Free The Ideology of Pan-Asianism Essay Sample
In the late nineteenth century, Asian intellectuals led by Japanese people started to discuss the idea of creating Pan-Asianism. The aim of this ideology was to unite different Asian nations and cultures under the guidance of Japan leadership to resist Western influence in the region. Pan-Asianism should have cultivated the spirit of brotherhood among Asians inspiring them to help each other develop and realize national potential. The idea was peaceful initially. Later, militarism overtook in Japanese politics leading to justification of Japan’s imperialism in Asia. Thus, Pan-Asianism became a Japanese tool of fighting Western imperialism in Asia.
The concept of Pan-Asianism defines political ideology of bringing and promoting brotherhood among Asian nations with the ultimate aim to create a common united front to face the outside world. Pan-Asianism was the late nineteenth-century idea of the Japanese intellectuals, including Okakura Tenshin, who wanted to unite Asia against Western growing influence in the region. Japanese Empire defined Pan-Asianism as the unity of Asian nations against the Western influence and dominance in Asia. The unity of Asia against Europe symbolized the rejection of colonization. It consisted of Japan, Korea, China, and India. However, last two nations remained under Western influence being unable to make a meaningful contribution towards the unity of the Asians.
The Empire of Japan established the alliance of Asians against foreign dominance. As a result, Japan became highly important in driving Pan-Asianism. However, the leader of the union was not chosen through a democratic process because Japan believed that it was necessary to lead the alliance and to advance the expansionist policies while facing the threat from the West. They were willing to sustain their personal interest in the region. Continuous encroachment of European power was a significant threat to Japanese welfare due to its strong economic and political influence in Asia.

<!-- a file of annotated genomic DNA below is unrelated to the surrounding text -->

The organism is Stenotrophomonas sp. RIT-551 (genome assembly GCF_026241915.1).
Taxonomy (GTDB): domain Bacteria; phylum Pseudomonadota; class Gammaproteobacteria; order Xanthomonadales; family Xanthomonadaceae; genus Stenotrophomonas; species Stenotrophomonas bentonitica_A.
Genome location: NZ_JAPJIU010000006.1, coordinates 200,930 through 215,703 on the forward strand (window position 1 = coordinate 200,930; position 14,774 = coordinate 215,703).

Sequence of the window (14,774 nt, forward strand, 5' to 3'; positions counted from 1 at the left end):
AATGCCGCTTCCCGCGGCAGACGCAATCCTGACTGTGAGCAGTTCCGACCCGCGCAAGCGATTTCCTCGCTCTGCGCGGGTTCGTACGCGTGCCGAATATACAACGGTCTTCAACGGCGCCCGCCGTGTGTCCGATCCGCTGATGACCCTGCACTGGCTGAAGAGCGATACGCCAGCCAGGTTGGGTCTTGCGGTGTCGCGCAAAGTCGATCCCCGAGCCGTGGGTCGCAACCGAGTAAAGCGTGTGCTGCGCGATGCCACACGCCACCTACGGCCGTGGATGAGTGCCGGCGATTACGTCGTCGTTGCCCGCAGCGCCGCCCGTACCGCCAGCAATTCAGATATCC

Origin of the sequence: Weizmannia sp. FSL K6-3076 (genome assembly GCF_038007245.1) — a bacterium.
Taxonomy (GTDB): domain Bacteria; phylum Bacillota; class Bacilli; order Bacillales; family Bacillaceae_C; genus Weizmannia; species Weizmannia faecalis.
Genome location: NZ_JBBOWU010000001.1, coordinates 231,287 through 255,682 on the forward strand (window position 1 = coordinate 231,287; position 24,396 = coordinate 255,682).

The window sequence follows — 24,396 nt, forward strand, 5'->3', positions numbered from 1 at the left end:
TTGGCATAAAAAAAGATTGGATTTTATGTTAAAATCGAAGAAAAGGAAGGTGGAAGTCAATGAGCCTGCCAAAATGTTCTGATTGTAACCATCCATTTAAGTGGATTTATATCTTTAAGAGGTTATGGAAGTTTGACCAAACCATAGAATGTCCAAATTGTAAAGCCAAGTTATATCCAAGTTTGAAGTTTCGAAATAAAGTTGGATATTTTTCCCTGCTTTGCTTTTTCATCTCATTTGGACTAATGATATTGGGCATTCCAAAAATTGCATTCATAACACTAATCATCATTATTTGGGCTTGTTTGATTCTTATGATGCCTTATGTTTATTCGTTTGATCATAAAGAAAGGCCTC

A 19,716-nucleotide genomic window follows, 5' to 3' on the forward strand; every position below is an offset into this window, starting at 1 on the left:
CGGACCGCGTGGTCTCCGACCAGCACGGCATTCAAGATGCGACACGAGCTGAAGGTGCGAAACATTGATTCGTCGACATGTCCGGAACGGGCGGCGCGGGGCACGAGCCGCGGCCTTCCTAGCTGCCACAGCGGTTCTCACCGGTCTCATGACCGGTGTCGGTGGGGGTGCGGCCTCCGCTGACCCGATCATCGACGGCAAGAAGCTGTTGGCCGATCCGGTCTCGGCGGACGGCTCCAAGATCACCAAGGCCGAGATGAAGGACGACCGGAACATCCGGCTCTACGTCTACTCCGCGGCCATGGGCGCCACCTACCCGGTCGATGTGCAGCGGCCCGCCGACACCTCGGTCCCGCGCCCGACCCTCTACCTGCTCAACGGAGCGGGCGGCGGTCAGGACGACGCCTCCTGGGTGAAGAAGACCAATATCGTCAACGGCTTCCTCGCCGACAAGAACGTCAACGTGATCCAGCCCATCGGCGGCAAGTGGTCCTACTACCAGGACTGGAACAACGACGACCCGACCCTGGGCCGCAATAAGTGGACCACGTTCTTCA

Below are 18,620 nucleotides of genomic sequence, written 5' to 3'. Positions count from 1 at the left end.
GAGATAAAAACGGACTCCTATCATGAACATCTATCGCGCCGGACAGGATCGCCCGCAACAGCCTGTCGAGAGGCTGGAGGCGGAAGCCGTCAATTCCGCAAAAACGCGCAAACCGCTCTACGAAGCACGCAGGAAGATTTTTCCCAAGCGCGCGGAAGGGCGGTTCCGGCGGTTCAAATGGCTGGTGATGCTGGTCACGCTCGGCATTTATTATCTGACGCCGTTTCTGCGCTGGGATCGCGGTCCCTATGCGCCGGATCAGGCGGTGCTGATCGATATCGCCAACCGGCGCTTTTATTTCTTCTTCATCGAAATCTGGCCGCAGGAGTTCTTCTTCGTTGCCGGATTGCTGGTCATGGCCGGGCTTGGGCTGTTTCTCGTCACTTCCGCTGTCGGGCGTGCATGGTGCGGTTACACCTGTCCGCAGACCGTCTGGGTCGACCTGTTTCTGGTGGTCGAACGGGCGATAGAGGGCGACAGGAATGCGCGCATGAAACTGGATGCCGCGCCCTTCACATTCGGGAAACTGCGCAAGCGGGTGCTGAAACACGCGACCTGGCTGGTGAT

Idea and Rhetoric of Pan-Asianism Developed in Japan
Hotta argues that the victory of Japan in the Russo-Japanese War of 1904–1905 strengthened the urge to unite Asia in order to encounter Western imperialism in the areas. The international system had become lawless. It meant that each nation had to follow the policy of self-help in the face of foreign intrusion. However, the majority of Asian states were not powerful to counter Western imperialism, thus, they should have joined the for defending their common interest. Japan as a leading power in the region should have guided other Asian countries in rejecting the domination of foreign nations.
Moreover, Japanese fear of Western dominance in Asia contributed to the idea of Pan-Asianism as a mean of rejecting Western influence in the region. The United States of America, Great Britain, France, German, and Spain had made a strong presence in China, India, and other surrounding nations. Those international policies threatened Japanese self-preservation. Increasing military, economic, and diplomatic influences of the Western powers in Asia questioned Japan’s dominance in the region. As a result, Japan decided to fight that encroachment through the means that were at its disposal. Pan-Asianism became a tool to counter-intrusion and to salvage Japan.